Sunday, May 8, 2011

Wolman's “The Instigators” a quick, incisive read

“Wired” Magazine contributing editor followed Egypt's Arab Spring Facebook revolution from 2008 to the present to get a fascinating story

Issue No. 4 of “The Atavist” ( carries a fabulous piece of journalism by David Wolman – profiled at one point by the Egyptian secret police as “a Mossad agent named Wolman – that tells in brisk style the story of how a handful of students armed with smart phones made a ruthless dictator of 30 years' tenure go bye bye.

Blow by blow, Mr. Wolman tells the story of how the fatal undercover police beating of a thirtyish businessman named Khaled Said in a Cairo coffee shop led to the overthrow of one of the world's most brutal governments – and sparked a series of similar events throughout the mideast.

How was it done? First of all, the picture of the man's brutalized face went viral on Facebook right away. Secondly, the instigators, led by the likes of Ahmed Maher, a co-founder of the April 6 movement, scheduled meet-ups on beaches, public squares and in front of police stations on crucial days such as, you guessed it, “Police Day,” a national holiday honoring police officers.

Within a couple of years, as many as 50 to 100,000 protestors could be summoned on short notice through the nodes of the internet e-mail system, gmail, Facebook and Twitter.

Using non-violent tactics and the ancient rules of warfare outlined by Sun Tzu to fight on ground of one's own choosing and irritate the enemy when he's angry, to leave him no respite when he's tired, the seemingly unrelated series of events blossomed to the point that the only safe place to be in Egypt from last January through the spring was in the middle of Tahrir Square, in the middle of the revolution.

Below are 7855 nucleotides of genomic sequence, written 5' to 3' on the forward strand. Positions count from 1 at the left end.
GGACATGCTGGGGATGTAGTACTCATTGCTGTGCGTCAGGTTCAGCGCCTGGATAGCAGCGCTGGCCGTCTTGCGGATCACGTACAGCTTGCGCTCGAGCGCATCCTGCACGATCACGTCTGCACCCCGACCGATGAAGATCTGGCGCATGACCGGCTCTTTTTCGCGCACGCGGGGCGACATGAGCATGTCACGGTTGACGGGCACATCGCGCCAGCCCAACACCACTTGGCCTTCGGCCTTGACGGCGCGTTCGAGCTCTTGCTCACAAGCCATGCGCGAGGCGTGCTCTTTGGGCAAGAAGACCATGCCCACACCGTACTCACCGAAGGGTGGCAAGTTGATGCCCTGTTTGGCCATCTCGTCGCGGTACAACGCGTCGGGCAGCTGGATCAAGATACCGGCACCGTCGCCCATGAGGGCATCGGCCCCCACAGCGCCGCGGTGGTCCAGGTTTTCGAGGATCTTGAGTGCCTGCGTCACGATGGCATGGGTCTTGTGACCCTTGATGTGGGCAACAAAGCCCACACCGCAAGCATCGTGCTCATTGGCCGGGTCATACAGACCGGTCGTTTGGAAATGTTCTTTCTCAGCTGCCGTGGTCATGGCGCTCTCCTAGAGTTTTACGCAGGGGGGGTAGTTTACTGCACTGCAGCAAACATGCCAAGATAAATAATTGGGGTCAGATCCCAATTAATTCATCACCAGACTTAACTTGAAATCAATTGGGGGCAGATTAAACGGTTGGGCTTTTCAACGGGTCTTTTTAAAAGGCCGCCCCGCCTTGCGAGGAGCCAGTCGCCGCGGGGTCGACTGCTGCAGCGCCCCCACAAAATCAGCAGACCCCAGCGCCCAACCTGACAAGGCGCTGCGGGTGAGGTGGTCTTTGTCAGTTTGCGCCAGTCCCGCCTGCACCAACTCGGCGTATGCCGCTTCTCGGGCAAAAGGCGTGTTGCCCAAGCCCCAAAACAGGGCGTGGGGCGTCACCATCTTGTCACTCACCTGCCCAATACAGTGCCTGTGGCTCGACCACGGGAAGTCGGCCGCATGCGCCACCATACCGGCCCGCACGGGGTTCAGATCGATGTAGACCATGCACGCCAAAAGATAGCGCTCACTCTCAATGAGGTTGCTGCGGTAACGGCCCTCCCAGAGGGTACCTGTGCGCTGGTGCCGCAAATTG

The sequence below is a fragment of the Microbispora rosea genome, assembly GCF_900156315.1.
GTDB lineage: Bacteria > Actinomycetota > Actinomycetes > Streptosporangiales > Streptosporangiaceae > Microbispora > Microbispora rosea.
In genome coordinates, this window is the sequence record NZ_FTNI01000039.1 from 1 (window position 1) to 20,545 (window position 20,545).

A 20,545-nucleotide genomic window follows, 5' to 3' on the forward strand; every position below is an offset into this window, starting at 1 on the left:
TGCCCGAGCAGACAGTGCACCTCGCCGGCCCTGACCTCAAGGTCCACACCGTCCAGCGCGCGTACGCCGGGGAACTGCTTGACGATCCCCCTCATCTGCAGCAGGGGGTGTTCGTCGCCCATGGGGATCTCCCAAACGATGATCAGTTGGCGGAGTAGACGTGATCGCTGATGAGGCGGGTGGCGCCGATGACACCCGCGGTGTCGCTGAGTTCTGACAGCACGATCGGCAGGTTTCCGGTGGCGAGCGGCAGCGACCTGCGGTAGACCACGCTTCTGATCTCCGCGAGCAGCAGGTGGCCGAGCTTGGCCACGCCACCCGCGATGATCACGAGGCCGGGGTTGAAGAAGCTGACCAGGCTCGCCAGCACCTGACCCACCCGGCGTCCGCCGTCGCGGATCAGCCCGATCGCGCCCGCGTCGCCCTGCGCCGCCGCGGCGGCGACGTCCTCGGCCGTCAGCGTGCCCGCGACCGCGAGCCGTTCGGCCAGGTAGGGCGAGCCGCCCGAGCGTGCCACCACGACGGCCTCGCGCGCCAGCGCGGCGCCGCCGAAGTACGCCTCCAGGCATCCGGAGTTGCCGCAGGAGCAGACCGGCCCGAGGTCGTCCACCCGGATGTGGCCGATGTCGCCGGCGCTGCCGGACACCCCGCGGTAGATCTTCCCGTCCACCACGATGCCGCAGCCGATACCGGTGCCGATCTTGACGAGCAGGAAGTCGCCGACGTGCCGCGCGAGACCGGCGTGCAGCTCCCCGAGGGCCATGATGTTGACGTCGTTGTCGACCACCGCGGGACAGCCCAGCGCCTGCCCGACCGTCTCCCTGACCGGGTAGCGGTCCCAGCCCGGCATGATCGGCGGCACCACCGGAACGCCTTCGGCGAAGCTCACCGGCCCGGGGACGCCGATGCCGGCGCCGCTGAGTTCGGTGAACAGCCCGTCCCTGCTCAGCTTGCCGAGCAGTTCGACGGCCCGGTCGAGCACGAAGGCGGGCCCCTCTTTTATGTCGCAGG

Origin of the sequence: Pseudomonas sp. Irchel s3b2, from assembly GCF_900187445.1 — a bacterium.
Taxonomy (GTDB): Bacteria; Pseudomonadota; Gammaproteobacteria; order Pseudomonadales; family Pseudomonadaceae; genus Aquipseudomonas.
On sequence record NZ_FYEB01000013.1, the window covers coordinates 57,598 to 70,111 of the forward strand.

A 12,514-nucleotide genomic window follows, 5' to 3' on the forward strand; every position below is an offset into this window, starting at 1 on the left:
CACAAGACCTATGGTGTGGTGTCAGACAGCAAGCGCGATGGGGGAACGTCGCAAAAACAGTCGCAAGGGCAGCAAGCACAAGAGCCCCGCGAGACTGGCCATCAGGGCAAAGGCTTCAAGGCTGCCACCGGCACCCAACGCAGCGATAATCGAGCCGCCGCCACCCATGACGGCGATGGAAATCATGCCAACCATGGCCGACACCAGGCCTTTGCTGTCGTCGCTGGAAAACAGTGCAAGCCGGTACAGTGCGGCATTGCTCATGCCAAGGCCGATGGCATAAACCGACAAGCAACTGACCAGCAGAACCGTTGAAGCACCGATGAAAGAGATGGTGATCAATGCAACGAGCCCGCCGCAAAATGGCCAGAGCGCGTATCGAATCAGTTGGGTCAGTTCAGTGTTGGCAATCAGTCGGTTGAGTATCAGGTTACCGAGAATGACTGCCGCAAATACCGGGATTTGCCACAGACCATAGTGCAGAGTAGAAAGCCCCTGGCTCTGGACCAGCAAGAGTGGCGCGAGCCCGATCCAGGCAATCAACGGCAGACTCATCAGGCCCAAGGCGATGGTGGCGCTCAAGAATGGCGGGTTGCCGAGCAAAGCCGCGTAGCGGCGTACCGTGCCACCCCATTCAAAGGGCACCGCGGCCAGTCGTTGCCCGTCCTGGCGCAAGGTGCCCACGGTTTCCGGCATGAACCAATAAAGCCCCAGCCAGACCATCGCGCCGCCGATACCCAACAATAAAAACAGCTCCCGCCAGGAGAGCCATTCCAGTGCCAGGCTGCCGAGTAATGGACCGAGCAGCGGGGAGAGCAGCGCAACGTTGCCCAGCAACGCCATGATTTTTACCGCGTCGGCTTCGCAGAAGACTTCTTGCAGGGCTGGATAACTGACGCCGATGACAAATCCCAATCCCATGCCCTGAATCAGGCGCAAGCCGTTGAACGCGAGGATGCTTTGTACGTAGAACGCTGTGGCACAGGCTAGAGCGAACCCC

When the dust cleared, Hosni Mubarak was gone, the hated police subdued and the military in open rebellion against their traditional leaders. Unrest is far from over, however.

Bloodshed erupted Saturday evening when a rumor spread that a Christian woman who married a Muslim had been abducted and was held against her will in the Virgin Mary Church in a slum district of Cairo named Imbaba.

Christians and Muslims began to pelt each other with stones because of the military and police reluctance to intercede in the violence that resulted, leaving 12 people dead and the church burned..

Mr. Wolman's piece on the April 6 movement is also available through Kindle and


  1. Who is that person pictured at the top of this post? Definitely not David Wolman.

  2. I do believe it is a snapshot of Mr. Ahmed Maher. In this photo, he is not wearing his glasses. - The Legendary